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Pablo Martinez Monsivais / AP

President Trump's 2018 budget proposal on Tuesday won't cut Social Security payments to retirees or Medicare, but it will make serious cuts to other entitlement programs. A source with direct knowledge tells me the Trump budget will save $1.7 trillion on the mandatory side over the next ten years.

Expected reaction: In the past couple days I've spoken to a number of White House officials about the budget proposal. The best summary, from one White House source: "Conservatives will love it; moderates will probably hate it." These mandatory cuts — especially to politically-sensitive programs like food stamps — will make some moderate Republicans as nervous as the recent health care bill did.

  • Balanced budget: I am told Trump's budget will balance over ten years. To get there, it will propose tough cuts on both the mandatory and discretionary sides — e.g. to the EPA and State Department — and will assume that the U.S economy will grow at 3 percent instead of the 1.6 percent rate it grew in 2016. The 3 percent growth rate will be reached after a few years, not immediately.
  • Where the entitlement cuts are made: From programs including SNAP (food stamps), CHIP (Children's Health Insurance Program), and SSDI (Disability Insurance). The budget proposal will also assume that Trump can sign into law the American Health Care Act — the Obamacare repeal and replace bill that passed the House and is now being considered by the Senate. That bill makes substantial cuts to Medicaid.
  • How the entitlement money will be saved: The source tells me there'll be an "emphasis on work requirements for able-bodied people" to save money on these social welfare programs.

"Good news" budget items the administration will tout:

  1. Student loans: As the Washington Post previewed: "students currently can have the balance of their loan forgiven after paying 10 percent of their income for 20 years. Trump's proposal — which makes good on a campaign promise — would raise the maximum payment to 12.5 percent of income, but shorten the payment period to 15 years."
  2. Pell grants: As the Post previewed: "The spending plan supports year-round Pell Grants, which allow low-income students to use the money for three semesters of college, instead of two. That way, students can take a full load of courses year-round and earn a degree faster."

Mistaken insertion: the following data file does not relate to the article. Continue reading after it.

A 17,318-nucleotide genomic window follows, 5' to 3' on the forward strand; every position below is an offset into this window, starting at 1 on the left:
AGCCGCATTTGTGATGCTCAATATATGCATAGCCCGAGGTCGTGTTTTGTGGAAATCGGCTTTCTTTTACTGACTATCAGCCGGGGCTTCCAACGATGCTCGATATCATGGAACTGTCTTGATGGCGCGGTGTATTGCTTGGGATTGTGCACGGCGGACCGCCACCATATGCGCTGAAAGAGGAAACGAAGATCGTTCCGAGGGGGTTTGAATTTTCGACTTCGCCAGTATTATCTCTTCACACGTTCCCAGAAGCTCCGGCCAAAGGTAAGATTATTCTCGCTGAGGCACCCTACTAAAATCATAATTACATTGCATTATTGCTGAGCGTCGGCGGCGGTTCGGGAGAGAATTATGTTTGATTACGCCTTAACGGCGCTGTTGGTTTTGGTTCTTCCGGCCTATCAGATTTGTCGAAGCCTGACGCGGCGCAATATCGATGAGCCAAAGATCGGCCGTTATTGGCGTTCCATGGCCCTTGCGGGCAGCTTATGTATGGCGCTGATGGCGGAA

Go deeper

36 mins ago - World

Putin foe Navalny to be detained for 30 days after returning to Moscow

Russian opposition leader Alexey Navalny. Photo: Oleg Nikishin/Epsilon/Getty Images

Russian opposition leader Alexey Navalny has been ordered to remain in pre-trial detention for 30 days, following his arrest upon returning to Russia on Sunday for the first time since a failed assassination attempt last year.

Why it matters: The detention of Navalny, an anti-corruption activist and the most prominent domestic critic of Russian President Vladimir Putin, has already set off a chorus of condemnations from leaders in Europe and the U.S.

Biden picks Warren allies to lead SEC, CFPB

Photo: Justin Sullivan/Getty Images

President-elect Joe Biden has selected FTC commissioner Rohit Chopra to be the next director of the Consumer Financial Protection Bureau (CFPB) and Obama-era Wall Street regulator Gary Gensler to lead the Securities and Exchange Commission (SEC).

Why it matters: Both picks are progressive allies of Sen. Elizabeth Warren (D-Mass.) and viewed as likely to take aggressive steps to regulate big business.

The perils of organizing underground

Illustration: Aïda Amer/Axios

Researchers see one bright spot as far-right extremists turn to private and encrypted online platforms: Friction.

Between the lines: For fringe organizers, those platforms may provide more security than open social networks, but they make it harder to recruit new members.